[ENTERTAINMENT]Resfest Proves Digital Filmmaking No Fad"To say digital filmmaking is the future of film doesn't mean anything anymore," said Soh Jae-young, the programmer behind Resfest, an international digital film festival opening in Jeonju on Thursday.
"The future is here."
If Resfest, which closed its Seoul run on Sunday, is a vision of a future that has arrived, the future looks bright. In "Anniversary Party," stars such as Gwenyth Paltrow, Jennifer Jason Leigh, Kevin Kline and Jennifer Beals perform as part of a loose, half-improvised ensemble for small, hand-held digital cameras. Documentaries are edited as events unfold in "E-Dreams." And in the category Shorts: By Design, plot and character development take a backseat to music and images.
"In Korea, people still talk about digital as new, but that's changing," said Mr. Soh, who is also a professor in the film department at the Seoul Institute of Art.
Last year, Resfest, short for resolution festival, received 100 domestic submissions. This year, organizers chose from 300 entries. More than 4,000 people attended this year, up from 2,300 a year ago.
One director who attended the Seoul opening on Thursday was impressed by the diverse audience － the festival drew directors, aspiring directors, Fulbright alumni, mainstream producers, Web designers, English teachers, graphic designers and photographers. One recent film graduate from Boston found out about the festival from a friend in New York, where Resfest ust had a run.
The opening film at Keon-ji Art Hall, Jeonju, on Thursday is "Anniversary Party." The festival is divided into several sections: feature-length films; Batch Capture, a collection of domestic films; Shorts, a variety of animation, live action narratives, and graphics-oriented designs; Cinema Electronica, innovative music videos; and Openers, title designs for movies such as "Shaft," "Hollow Man" and "The Talented Mr. Ripley."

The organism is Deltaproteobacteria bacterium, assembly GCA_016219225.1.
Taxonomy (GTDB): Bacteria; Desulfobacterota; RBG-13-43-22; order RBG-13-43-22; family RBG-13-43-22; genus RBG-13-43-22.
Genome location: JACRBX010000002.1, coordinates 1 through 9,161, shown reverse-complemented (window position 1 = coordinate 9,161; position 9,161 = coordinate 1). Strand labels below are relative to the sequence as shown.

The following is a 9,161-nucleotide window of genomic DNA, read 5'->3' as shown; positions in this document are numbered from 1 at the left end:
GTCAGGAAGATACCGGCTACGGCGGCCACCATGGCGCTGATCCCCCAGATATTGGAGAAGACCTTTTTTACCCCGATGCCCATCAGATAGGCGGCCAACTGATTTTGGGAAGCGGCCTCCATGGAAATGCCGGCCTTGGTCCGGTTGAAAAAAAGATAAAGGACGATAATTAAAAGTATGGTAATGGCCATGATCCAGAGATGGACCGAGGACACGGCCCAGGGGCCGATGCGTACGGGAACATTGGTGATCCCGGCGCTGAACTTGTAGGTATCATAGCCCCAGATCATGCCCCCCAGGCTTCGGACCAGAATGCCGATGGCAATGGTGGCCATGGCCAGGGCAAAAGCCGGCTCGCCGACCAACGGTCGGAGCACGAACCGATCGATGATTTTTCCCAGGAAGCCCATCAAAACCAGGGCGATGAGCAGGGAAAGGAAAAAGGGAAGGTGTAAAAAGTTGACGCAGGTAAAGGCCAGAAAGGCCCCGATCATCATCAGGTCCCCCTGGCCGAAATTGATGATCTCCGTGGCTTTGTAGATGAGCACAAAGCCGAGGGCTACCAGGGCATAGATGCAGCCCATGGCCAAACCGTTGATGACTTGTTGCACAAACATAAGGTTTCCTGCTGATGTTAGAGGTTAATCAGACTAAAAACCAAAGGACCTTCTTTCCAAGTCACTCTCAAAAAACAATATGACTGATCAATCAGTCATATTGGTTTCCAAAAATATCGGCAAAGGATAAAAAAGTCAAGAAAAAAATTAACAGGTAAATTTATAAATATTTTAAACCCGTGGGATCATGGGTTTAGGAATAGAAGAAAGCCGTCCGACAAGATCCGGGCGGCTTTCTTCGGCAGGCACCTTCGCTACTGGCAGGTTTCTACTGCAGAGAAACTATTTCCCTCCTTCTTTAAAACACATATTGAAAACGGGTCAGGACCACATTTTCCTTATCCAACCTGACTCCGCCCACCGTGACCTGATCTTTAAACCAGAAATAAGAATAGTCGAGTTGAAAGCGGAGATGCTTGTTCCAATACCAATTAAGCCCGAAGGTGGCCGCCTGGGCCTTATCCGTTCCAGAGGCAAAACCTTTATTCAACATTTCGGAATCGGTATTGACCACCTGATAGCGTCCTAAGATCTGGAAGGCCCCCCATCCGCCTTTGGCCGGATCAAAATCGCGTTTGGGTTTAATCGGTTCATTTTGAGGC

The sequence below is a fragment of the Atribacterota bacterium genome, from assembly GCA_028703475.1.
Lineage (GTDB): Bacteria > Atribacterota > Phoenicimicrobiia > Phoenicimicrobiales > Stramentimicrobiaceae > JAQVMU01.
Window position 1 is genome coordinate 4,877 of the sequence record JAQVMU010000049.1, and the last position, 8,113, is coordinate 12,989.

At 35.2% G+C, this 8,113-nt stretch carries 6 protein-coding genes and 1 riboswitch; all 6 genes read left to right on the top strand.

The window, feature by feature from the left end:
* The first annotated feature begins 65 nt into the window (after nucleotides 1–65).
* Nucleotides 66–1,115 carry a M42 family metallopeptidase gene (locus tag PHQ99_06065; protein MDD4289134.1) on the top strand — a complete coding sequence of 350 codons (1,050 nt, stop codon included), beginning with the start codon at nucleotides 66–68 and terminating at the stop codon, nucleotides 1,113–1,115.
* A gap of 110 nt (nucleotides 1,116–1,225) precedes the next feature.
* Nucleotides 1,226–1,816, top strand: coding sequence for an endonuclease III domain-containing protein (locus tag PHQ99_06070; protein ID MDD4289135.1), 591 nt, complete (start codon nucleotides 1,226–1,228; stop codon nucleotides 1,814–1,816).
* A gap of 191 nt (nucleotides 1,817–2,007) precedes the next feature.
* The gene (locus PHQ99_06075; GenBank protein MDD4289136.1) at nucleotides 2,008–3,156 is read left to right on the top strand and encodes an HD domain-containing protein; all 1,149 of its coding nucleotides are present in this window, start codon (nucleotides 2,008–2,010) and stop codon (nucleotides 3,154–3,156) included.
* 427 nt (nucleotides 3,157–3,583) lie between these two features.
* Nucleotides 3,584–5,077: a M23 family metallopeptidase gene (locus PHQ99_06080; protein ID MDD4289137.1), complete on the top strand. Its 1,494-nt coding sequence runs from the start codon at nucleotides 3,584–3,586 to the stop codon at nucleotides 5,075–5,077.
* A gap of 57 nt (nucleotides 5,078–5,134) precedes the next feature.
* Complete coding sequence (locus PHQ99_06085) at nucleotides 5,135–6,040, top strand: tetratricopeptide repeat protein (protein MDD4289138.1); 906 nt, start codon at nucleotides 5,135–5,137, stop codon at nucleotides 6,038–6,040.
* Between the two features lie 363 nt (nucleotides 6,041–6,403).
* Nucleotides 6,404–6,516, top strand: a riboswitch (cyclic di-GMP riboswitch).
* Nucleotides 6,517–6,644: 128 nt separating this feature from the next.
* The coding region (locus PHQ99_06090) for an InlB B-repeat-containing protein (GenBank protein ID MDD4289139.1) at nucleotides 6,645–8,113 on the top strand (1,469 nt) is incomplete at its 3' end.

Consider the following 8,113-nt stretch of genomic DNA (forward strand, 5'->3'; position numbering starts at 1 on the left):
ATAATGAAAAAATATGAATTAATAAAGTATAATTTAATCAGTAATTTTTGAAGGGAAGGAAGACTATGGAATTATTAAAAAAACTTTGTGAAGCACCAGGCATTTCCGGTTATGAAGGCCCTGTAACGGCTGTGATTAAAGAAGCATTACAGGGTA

When Resfest had its Korea premiere last year, digitally created films were attracting much hype. The medium was new and people thought it was going to revolutionize the system. Now, digital video is beginning to make good on that promise. From preproduction to postproduction, from writing a script to shooting on set, digital tools are no longer an exception, but a way of life for filmmakers, and thus, for viewers.
The speed of these changes has forced Resfest to can its 2000 motto － "The future of filmmaking" － replacing it with the more unwieldy "A global digital festival exploring the dynamic interplay of film, art, music and more...."
Mr. Soh brought the festival to Korea last year out of a desire to see growth in the Korean film industry. "There is so much untapped potential here," he said. "I'm learning a lot and looking for that Korean genius who will change the film industry."
For more information, call 02-3275-3747 or visit the Web site at www.resfest.com.
by Joe Yong-hee